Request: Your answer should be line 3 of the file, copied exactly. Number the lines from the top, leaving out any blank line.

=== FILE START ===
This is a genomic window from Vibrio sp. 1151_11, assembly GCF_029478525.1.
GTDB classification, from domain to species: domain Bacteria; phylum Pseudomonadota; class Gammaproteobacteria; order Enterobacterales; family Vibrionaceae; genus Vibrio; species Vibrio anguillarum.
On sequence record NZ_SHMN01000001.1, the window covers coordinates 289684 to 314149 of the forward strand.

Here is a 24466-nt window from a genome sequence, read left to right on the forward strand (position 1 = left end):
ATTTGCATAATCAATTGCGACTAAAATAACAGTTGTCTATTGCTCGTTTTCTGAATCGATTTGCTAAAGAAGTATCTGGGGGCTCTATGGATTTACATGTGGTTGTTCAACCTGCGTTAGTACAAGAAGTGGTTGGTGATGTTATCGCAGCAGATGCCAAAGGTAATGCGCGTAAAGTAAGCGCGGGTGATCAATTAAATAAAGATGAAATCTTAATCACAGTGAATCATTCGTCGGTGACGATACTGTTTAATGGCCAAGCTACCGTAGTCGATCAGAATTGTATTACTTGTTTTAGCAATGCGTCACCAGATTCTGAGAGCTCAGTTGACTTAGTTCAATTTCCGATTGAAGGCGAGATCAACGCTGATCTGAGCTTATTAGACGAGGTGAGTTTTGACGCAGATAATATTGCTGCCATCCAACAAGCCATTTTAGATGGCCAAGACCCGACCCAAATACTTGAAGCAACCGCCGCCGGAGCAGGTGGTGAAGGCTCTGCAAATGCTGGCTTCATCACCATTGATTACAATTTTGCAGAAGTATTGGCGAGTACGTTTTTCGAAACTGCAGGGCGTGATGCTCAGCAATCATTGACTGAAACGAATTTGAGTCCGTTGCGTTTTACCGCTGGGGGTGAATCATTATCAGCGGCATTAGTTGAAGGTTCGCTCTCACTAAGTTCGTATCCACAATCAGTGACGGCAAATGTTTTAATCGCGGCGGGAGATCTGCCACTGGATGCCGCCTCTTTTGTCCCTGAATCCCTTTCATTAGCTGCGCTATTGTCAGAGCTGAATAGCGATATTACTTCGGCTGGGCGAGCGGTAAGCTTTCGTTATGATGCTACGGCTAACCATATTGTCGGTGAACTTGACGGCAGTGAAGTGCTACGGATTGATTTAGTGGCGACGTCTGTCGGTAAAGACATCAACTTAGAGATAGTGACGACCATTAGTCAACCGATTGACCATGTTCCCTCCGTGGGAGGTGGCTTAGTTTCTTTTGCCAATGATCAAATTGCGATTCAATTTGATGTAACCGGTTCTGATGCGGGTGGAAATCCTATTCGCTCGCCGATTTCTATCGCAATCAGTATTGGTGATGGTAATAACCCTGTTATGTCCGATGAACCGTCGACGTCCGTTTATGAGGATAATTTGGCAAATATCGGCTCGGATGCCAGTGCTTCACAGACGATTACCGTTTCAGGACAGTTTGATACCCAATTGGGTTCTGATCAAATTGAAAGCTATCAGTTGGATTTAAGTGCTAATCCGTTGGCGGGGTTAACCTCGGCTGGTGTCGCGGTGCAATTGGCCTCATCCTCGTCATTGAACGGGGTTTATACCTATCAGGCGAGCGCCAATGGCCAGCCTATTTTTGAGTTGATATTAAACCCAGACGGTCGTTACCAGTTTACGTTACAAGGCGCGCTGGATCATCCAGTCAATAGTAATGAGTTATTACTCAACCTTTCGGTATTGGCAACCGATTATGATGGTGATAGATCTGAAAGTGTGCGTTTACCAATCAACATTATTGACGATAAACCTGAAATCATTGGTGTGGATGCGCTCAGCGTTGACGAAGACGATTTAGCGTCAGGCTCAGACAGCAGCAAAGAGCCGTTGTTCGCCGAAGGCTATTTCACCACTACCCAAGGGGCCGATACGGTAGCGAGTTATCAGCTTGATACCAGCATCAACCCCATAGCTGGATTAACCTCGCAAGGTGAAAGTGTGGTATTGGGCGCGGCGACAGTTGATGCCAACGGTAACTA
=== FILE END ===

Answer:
On sequence record NZ_SHMN01000001.1, the window covers coordinates 289684 to 314149 of the forward strand.